Faith Winter


Kavita V. Nair

Imagine you are “Gretchen Smith,” a retired health insurance analyst in Denver who has been living with multiple sclerosis for the last 15 years. Gretchen has good health insurance coverage, with a $2,000 deductible and an “out-of-pocket” maximum of $8,500 per year. Gretchen’s illness is expensive to treat — regular doctor’s appointments, brain scans, physical therapy and pharmaceutical costs. Gretchen easily meets her “out-of-pocket” maximum amounts every year. Despite carrying good insurance, Gretchen still requires financial assistance from the pharmaceutical manufacturer to help pay for Ocrevus, a highly effective drug for patients with MS. This third-party financial assistance helps Gretchen pay her “out-of-pocket” maximum through her pharmacy benefit.

However, toward the end of her plan year in 2022, Gretchen found that her third-party financial assistance of $1,000 per month no longer counted toward her insurer’s out-of-pocket maximum. That left her facing a $8,500 bill with no prior warning. Unknown to Gretchen, her insurer had adopted a provision known as a “copay accumulator adjustment program” where any third-party financial assistance is no longer counted against her annual deductible or plan maximum.

Simply put, these programs allow an insurer to double dip.

First, by receiving rebated payments from the pharmaceutical manufacturer, generating tremendous savings.

Second, by pocketing Gretchen’s maximum deductible.

How does this impact a patient like Gretchen? Research has shown copay accumulators can result in patients abandoning their prescriptions, skipping doses and accumulating medical debt, according to The Aids Institute.

Gretchen Smith is not any one specific patient but represents the collective experience of a growing number of Coloradans, notably those living with chronic diseases such as multiple sclerosis, cancer, hemophilia, psoriasis, HIV, arthritis and cystic fibrosis.

In the last five years, health plans through their pharmacy benefit managers (PBMs) have increasingly adopted copay accumulator adjustment programs. Currently in Colorado, between 26% to 50% of health plans include a copay accumulator adjustment program, according to The Aids Institute. Patients are not informed when these programs are adopted, they are unable to find information in their explanation of benefits and are often blindsided when faced with exorbitant costs at the time of purchasing their medications at the pharmacy or waiting to get infused. 

Relief is on the way. As of January 2023, 16 states have enacted laws banning insurers and PBM from using copay accumulator programs (Avalere Insights). The Colorado legislature has an opportunity to do the same through SB23-195, which requires a health insurer, or PBM, to include all third-party financial assistance amounts in the calculation of a member’s contributions toward their out-of-pocket cost-sharing requirements. SB23-195, if passed, will continue to enhance similar protections for vulnerable Coloradans from predatory insurer and PBM practices.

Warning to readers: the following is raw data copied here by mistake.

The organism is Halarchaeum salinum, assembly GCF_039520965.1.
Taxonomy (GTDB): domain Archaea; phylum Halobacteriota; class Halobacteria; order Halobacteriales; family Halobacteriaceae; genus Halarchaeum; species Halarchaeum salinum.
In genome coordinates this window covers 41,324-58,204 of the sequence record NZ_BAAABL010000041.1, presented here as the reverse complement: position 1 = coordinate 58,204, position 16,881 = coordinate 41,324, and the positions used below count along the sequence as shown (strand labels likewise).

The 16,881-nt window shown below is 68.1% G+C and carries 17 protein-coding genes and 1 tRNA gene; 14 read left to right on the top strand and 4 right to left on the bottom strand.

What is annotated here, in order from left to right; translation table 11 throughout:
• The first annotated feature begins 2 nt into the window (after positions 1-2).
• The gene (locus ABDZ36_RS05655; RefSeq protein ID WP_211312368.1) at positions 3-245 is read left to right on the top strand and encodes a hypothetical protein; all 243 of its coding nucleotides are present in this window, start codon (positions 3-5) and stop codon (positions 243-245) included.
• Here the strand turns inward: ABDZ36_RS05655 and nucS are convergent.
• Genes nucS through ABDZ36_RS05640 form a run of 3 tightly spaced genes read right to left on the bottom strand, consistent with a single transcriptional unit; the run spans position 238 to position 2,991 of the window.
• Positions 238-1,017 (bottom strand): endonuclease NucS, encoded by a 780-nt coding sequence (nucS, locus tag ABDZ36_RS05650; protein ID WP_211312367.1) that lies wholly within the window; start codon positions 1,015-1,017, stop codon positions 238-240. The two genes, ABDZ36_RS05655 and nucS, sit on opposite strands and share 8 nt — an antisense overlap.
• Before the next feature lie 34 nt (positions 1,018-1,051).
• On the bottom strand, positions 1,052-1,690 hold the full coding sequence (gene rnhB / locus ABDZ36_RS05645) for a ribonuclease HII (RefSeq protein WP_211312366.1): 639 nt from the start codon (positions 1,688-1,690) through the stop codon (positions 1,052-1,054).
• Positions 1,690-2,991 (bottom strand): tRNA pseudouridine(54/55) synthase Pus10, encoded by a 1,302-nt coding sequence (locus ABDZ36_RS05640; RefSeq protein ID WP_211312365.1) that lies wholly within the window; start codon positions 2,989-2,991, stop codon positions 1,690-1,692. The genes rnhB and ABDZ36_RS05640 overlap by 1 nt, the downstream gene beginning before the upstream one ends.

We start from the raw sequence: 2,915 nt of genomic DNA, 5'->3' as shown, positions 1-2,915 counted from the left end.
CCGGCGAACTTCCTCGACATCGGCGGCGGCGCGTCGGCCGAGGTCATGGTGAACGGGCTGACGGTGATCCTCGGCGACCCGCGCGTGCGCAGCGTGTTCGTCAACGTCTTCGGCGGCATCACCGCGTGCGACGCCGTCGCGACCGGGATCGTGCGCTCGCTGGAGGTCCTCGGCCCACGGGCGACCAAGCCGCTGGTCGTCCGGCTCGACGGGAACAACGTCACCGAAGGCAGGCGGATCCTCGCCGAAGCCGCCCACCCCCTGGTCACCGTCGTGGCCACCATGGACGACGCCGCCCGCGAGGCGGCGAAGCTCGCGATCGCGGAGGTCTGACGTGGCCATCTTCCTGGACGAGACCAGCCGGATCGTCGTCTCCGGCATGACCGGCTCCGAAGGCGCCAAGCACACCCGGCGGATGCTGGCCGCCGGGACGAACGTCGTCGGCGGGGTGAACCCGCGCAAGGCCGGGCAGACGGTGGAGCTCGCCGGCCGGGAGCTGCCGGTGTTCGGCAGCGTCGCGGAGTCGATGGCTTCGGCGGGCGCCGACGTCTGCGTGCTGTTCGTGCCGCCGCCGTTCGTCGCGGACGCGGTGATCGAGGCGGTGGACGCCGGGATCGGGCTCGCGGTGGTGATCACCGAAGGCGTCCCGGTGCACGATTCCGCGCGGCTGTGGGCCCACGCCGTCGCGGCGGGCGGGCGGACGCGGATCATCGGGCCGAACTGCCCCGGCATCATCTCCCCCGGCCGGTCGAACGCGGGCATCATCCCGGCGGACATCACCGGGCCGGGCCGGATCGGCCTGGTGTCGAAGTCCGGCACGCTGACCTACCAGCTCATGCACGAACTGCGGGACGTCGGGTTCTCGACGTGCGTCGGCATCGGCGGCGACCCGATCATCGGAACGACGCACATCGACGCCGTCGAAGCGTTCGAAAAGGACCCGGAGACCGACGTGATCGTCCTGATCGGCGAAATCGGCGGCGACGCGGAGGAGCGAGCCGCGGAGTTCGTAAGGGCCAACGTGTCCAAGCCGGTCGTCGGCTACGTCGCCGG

The process of receiving financial assistance for approved prescription medications from outside sources is legally recognized and has been used for years by patients unable to afford high drug costs. Though the focus of third-party financial assistance has largely been on pharmaceutical manufacturer assistance, several other sources of financial support will also be denied from helping patients directly. 

Opponents of SB23-195 argue copay accumulator programs are designed to steer patients like Gretchen and her neurologist to prescribe less expensive therapies, thereby keeping the overall cost of healthcare including premiums stable. Other arguments against the ban of these programs include incentivizing the use of high-cost drugs, as patients are unaware of the true cost of their medications. However, for many patients like Gretchen with rare and/or chronic disorders, lower cost alternatives or generics are often either not available or clearly less effective to delay disease progression. Moreover, the decision on which drug to use should always remain sacrosanct between a physician and their patient rather than influenced by insurer preferences and profits. SB23-195 puts the patients’ health, including financial health, first.

Faith Winter, D-Westminster, represents District 25 in the Colorado state Senate. Kavita V. Nair, Ph.D., FAAN, is a professor of neurology and pharmacy at the University of Colorado Anschutz Medical Campus and a member of the Center for Pharmaceutical Outcomes Research.

(0) comments

Welcome to the discussion.

Keep it Clean. Please avoid obscene, vulgar, lewd, racist or sexually-oriented language.
Don't Threaten. Threats of harming another person will not be tolerated.
Be Truthful. Don't knowingly lie about anyone or anything.
Be Nice. No racism, sexism or any sort of -ism that is degrading to another person.
Be Proactive. Use the 'Report' link on each comment to let us know of abusive posts.
Share with Us. We'd love to hear eyewitness accounts, the history behind an article.